SANTA MARIA - Hospitals are always open and, therefore, always on; that means the facilities have an inherent need for electricity, to take care of patients.
One Central Coast Hospital is doing its part to create its own electricity with renewable resources, and it seems to be the prescription for a healthy planet.
It all began roughly ten years ago but only came to fruition in 2008, when a employees in the Environmental Care Committee from Marian Medical Center in Santa Maria visited the City Landfill.
They witnessed firsthand the burn-off of toxic gases from the landfill refuse. That's when Dennis Daniel, Operations Manager of Marian Medical Center, had an idea: "I saw that and thought we could re-use it. And then the conversation started at that point... What would it take to get the landfill gas to the hospital?"
Soon in the works was a partnership with the City of Santa Maria, the Landfill, and Southern California-based Janechek and Associates, a company that specializes in the development of cogeneration facilities utilizing landfill gas and other biogases.
Many years and miles of pipes later, the landfill's refuse gas finds itself at the "CoGen", or Co-Generation Plant, on Marian's Medical Campus; it powers the entire Hospital.
Nathan Jacobs is the Operations Manager of the Facility. He explains the process, "Basically, everything you throw away decomposes eventually."
The decomposition of garbage generates methane gas, which is a greenhouse gas that, when left untapped, can pollute the air, soil, and groundwater. The methane run-off is capped at the landfill and piped two miles to Marian's eco-friendly CoGen.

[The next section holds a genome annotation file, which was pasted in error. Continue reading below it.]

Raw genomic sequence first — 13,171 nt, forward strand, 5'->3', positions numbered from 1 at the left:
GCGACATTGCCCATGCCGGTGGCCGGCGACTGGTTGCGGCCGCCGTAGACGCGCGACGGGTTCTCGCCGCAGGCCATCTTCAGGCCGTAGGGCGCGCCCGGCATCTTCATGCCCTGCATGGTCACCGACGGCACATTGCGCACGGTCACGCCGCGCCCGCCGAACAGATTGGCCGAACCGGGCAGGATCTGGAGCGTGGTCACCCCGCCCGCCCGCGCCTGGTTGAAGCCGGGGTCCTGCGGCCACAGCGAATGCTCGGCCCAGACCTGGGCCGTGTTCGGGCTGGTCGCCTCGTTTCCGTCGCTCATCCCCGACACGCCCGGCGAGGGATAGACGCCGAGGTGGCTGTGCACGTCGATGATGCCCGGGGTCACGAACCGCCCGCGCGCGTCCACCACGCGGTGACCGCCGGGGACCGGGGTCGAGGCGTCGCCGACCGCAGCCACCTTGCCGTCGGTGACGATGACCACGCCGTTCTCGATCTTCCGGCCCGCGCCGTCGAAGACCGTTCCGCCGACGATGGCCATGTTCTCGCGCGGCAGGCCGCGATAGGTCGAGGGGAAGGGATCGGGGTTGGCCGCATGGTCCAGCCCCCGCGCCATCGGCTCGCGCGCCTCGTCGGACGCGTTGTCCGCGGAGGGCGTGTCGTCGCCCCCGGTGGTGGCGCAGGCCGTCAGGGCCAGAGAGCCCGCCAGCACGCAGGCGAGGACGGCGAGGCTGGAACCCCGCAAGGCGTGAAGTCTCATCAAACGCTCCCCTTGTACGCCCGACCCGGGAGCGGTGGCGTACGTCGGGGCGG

There, it is converted to clean electrical energy.
Alan Janechek, Developer of the CoGen, explains just how integral the plant has become, "This facility produces enough electricity to feed about 95% of the demands for the entire hospital."
Dennis Daniel, Director of Plant Operations for Marian Medical Center says everything under Marian's roof is powered by the CoGen: "Physiological monitors, all of our lighting, all of our electrical outlets... Printers copiers computers everything."
Even in just two short years in operation, the CoGen is leaving lasting results.
Daniel says the proof is in the numbers: "Our overall savings is between $150,000 to $200,000 dollars a year."
Sister Janet Corcoran says, Vice President of Mission Services, plays a large role in the environmentally-focused path that Marian is on. She agrees the benefits of the CoGen are twofold: "It saves us dollars, but, more importantly, it's helping out environment, our air, it's making it cleaner."
Before the CoGen was built, the gases were being flared-off or burned into the atmosphere. While the developers acknowledge that the gas is still being burned to be converted into electricity, the burn-off is more Earth-friendly and renewable through the engine of the CoGen.
Nathan Jacobs says, "We're burning it, too, so there is still emissions with it, and we have to follow certain rules and regulations, but instead of wasting it, you are getting something out of the byproduct."
Alan Janechek furthers the point by adding, "This is considered a renewable facility, and we actually generate renewable energy credits as part of the plan."